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January 1957

Distention Anesthesia for Minor Dermatological Procedures

Author Affiliations

Washington, Pa.

From the Pittsburgh Skin and Cancer Foundation.

AMA Arch Derm. 1957;75(1):130. doi:10.1001/archderm.1957.01550130132019

A colleague, several years ago, in discussing local anesthesia for tonsillectomy, expressed the belief that adequate anesthesia depended more upon the degree of distention obtained in the peritonsillar tissues than upon the strength of the anesthetic solution.

This suggested that perhaps simple distention of the skin with an innocuous fluid might provide sufficient anesthesia for minor dermatological surgical procedures. Sterile distilled water was tried, and, although local anesthesia was produced, the initial stinging sensation was sufficiently pronounced to discourage its routine use. During the past two years sterile isotonic saline solution has been used with satisfactory results, the injection being practically painless.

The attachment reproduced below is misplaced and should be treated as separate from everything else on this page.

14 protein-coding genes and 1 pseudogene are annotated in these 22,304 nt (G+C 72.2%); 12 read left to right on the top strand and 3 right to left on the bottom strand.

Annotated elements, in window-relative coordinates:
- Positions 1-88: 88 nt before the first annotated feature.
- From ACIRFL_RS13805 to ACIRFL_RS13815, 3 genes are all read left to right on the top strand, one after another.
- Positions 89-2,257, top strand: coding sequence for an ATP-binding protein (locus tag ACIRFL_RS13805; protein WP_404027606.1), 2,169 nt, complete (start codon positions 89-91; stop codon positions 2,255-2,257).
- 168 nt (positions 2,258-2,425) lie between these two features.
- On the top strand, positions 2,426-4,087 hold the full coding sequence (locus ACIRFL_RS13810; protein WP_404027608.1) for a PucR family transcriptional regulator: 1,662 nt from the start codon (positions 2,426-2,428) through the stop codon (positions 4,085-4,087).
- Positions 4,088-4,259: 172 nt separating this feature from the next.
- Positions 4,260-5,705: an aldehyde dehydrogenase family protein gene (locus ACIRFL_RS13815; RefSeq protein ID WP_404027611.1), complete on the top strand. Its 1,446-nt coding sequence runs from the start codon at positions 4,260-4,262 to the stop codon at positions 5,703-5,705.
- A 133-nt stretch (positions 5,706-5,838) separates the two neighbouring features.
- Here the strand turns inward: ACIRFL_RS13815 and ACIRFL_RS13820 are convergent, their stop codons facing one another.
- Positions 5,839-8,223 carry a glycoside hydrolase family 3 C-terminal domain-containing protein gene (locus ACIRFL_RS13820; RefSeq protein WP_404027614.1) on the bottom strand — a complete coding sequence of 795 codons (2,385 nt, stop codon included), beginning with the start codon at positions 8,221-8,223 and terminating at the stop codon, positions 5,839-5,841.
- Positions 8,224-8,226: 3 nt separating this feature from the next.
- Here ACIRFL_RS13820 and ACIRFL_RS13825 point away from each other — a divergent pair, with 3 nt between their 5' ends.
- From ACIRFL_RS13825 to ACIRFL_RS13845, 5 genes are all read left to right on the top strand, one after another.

The injection technique is simple. The saline solution is introduced intradermally. A 26-gauge needle is inserted bevel side up, and the injection is made as superficially as possible so as to produce elevation and pallor both around and beneath the lesion. Usually 1

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